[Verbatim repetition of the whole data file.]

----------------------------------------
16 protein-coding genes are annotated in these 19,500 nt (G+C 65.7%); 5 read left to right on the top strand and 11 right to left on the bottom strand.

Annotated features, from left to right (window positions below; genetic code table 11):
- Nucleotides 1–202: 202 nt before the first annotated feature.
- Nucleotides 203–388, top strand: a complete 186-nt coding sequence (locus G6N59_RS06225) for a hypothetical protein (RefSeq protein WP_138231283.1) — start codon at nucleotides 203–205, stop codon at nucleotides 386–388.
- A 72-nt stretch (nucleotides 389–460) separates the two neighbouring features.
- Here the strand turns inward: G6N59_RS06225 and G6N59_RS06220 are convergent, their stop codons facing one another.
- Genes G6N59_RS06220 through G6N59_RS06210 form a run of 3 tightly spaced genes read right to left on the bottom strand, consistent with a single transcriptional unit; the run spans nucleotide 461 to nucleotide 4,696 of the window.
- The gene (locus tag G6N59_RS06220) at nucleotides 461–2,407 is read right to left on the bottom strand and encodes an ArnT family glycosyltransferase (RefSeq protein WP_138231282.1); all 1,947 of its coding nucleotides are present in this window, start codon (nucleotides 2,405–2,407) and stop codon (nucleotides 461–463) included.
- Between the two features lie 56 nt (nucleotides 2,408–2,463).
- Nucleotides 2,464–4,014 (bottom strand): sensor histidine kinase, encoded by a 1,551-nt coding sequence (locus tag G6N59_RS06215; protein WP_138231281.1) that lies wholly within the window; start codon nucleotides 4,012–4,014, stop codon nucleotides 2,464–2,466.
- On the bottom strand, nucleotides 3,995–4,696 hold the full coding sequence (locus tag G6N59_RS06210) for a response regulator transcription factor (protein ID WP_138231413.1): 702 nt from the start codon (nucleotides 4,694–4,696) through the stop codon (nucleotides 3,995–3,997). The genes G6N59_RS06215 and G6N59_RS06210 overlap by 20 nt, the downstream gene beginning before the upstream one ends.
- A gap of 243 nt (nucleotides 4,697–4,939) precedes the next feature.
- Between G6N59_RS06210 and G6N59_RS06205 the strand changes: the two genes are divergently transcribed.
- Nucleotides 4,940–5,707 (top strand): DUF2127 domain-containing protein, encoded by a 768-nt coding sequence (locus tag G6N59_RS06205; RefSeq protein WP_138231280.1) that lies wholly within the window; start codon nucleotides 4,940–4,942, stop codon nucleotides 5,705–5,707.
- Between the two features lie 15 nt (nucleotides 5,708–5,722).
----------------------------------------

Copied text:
16 protein-coding genes are annotated in these 19,500 nt (G+C 65.7%); 5 read left to right on the top strand and 11 right to left on the bottom strand.

Annotated features, from left to right (window positions below; genetic code table 11):
- Nucleotides 1–202: 202 nt before the first annotated feature.
- Nucleotides 203–388, top strand: a complete 186-nt coding sequence (locus G6N59_RS06225) for a hypothetical protein (RefSeq protein WP_138231283.1) — start codon at nucleotides 203–205, stop codon at nucleotides 386–388.
- A 72-nt stretch (nucleotides 389–460) separates the two neighbouring features.
- Here the strand turns inward: G6N59_RS06225 and G6N59_RS06220 are convergent, their stop codons facing one another.
- Genes G6N59_RS06220 through G6N59_RS06210 form a run of 3 tightly spaced genes read right to left on the bottom strand, consistent with a single transcriptional unit; the run spans nucleotide 461 to nucleotide 4,696 of the window.
- The gene (locus tag G6N59_RS06220) at nucleotides 461–2,407 is read right to left on the bottom strand and encodes an ArnT family glycosyltransferase (RefSeq protein WP_138231282.1); all 1,947 of its coding nucleotides are present in this window, start codon (nucleotides 2,405–2,407) and stop codon (nucleotides 461–463) included.
- Between the two features lie 56 nt (nucleotides 2,408–2,463).
- Nucleotides 2,464–4,014 (bottom strand): sensor histidine kinase, encoded by a 1,551-nt coding sequence (locus tag G6N59_RS06215; protein WP_138231281.1) that lies wholly within the window; start codon nucleotides 4,012–4,014, stop codon nucleotides 2,464–2,466.
- On the bottom strand, nucleotides 3,995–4,696 hold the full coding sequence (locus tag G6N59_RS06210) for a response regulator transcription factor (protein ID WP_138231413.1): 702 nt from the start codon (nucleotides 4,694–4,696) through the stop codon (nucleotides 3,995–3,997). The genes G6N59_RS06215 and G6N59_RS06210 overlap by 20 nt, the downstream gene beginning before the upstream one ends.
- A gap of 243 nt (nucleotides 4,697–4,939) precedes the next feature.
- Between G6N59_RS06210 and G6N59_RS06205 the strand changes: the two genes are divergently transcribed.
- Nucleotides 4,940–5,707 (top strand): DUF2127 domain-containing protein, encoded by a 768-nt coding sequence (locus tag G6N59_RS06205; RefSeq protein WP_138231280.1) that lies wholly within the window; start codon nucleotides 4,940–4,942, stop codon nucleotides 5,705–5,707.
- Between the two features lie 15 nt (nucleotides 5,708–5,722).